Mariners' young outfielder spent offseason working hard, and the results have been impressive so far this spring.

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PEORIA, Ariz. — Michael Saunders makes the declaration without stammering, blinking or clarifying.

“I feel like I’ve answered my own questions, and to be honest, I’m ready to answer everybody else’s questions now, too,” the 25-year-old outfielder says.

Then it’s no wonder why an interview with Saunders is so free flowing now. You don’t probe him as much as you observe while he examines himself and offers frank answers. He speaks with such confidence and openness because he’s comfortable, finally. After three years of big-league cameos, after hitting .196 in his first 635 major-league plate appearances, after succumbing to mental and physical strife a year ago, Saunders is no longer a fidgety prospect uncertain whether he can make it with the Mariners. Now, he’s tough and confident and, just maybe, the reason that life without center fielder Franklin Gutierrez won’t be so bad.

You know Michael Saunders, right? Nice, athletic kid who plays good defense but will never hit enough to be a significant major-leaguer? Saunders knows the label, too. Thing is, that’s not good enough for him anymore.

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You heard during the offseason and early spring about his efforts to improve at the plate. Well, they’re working. He’s hitting .417 in nine games this spring, and he’s the likely opening-day starter in center field. It’s a small sample size, yes, but even more encouraging than the early results is that Saunders believes in himself again.

“Last year, I struggled,” said Saunders, who hit .149 in 58 games. “I was bad. I felt lost. I was scared to fail. I kept digging myself deeper and deeper into a hole that I couldn’t get out of. I was so passive. Not anymore.

“I might not always have success, but I’m going to approach the game aggressively. If I’m going to go down, I’m going to go down swinging like a man.”

How interesting that he used the simile “like a man.” That’s what his story is about — becoming an adult. Maturation. Three years ago, Saunders broke into the big leagues at age 22, a hot prospect that former Mariners manager Don Wakamatsu called “our left fielder of the future.” While he’s had some promising moments, Saunders has never hit consistently enough to grow from prospect to quality player.

Last season was especially difficult. He was struggling on the field, but off it, his mother, Jane, was losing a 13-year battle with cancer. She died last August. Understandably, baseball was not his priority.

Saunders just endured in 2011. He managed his emotions as best he could. He played the game as best he could. He leaned on his wife, Jessica, and waited for life to make sense again.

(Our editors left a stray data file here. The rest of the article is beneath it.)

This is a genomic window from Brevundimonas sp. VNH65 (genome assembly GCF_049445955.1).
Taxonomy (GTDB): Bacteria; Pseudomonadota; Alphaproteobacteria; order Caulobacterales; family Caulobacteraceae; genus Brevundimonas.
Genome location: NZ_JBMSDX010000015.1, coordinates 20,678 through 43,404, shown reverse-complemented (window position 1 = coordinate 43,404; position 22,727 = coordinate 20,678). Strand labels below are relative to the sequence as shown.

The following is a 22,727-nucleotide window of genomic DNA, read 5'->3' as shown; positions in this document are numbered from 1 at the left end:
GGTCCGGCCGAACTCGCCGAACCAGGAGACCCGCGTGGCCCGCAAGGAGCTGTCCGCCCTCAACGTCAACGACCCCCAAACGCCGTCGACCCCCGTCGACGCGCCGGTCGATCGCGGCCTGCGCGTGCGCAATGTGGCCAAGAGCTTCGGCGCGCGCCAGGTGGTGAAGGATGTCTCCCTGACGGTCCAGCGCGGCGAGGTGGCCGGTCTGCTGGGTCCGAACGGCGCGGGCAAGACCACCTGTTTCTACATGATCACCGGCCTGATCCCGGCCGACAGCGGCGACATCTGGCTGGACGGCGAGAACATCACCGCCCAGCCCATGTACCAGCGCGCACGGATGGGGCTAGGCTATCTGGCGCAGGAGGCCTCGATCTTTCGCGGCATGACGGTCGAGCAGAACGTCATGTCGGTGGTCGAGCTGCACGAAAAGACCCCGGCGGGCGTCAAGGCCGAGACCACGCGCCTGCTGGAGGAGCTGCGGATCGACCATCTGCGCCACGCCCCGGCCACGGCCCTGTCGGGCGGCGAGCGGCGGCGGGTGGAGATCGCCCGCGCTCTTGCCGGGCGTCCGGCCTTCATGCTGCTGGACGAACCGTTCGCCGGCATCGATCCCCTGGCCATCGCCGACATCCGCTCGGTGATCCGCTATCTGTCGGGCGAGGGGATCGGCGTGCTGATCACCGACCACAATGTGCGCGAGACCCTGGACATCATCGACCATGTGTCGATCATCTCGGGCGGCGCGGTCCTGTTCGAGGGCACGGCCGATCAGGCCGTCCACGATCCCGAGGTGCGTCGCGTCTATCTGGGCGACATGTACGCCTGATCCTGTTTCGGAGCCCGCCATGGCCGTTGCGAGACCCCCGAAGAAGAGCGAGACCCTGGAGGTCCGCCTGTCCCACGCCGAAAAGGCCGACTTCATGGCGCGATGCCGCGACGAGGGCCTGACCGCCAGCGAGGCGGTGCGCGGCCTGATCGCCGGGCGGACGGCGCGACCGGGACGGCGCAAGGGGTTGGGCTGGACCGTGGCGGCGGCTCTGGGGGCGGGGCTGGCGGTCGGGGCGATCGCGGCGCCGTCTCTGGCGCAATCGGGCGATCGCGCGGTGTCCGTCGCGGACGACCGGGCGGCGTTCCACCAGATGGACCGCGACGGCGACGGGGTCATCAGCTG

After the season, he hired a hitting coach, Mike Bard, the brother of former Mariners catcher Josh Bard. For 10 days, they began working on what would spur Saunders’ turnaround: making his swing shorter and more compact, helping him use the lower half of his body better. Saunders worked with Bard for that short period and then went to Venezuela for winter ball.

Though he struggled in Venezuela, Saunders believed in his new approach. After he returned, he worked with Bard for the rest of the offseason. His routine involved using resistance bands to keep his swing and lower body under control, and he started using a 60-ounce bat in the batting cage to make him use his whole body.

“I had to stop being such a handsy hitter,” Saunders said.

He also used the offseason to heal.

“Now, I feel like she’s free,” Saunders said of his mother. “She had been battling cancer for 13 years, but finally, she was at peace. After I was able to get away from the game this offseason, I feel like I finally grieved. Then, I was really ready to turn my attention back to baseball.”

Saunders said he was “desperate for answers” this offseason. He found them. Now, he’s ready to play his best baseball.

“He looks like a totally different hitter,” manager Eric Wedge said. “He’s up there ready to hit, and he’s walking around, he’s stronger, he’s got a little swagger to him, more presence at home plate. He has all the tools, and I like the fact that he is up there ready to compete.”

You won’t know whether Saunders has truly improved until the regular season begins and the best pitchers start challenging him more. But Saunders feels ready. He’s only 25, but it seems as if he has received a lot of chances. He appreciates the Mariners’ patience with him, and it’s time to reward the organization for its faith.

Go ahead. Question him. Doubt him even, if you must. Saunders isn’t lost anymore. He isn’t passive.

And maybe, even though Gutierrez is out with a pectoral injury, center field isn’t an unmanageable problem.

Jerry Brewer: 206-464-2277 or

On Twitter @Jerry_Brewer

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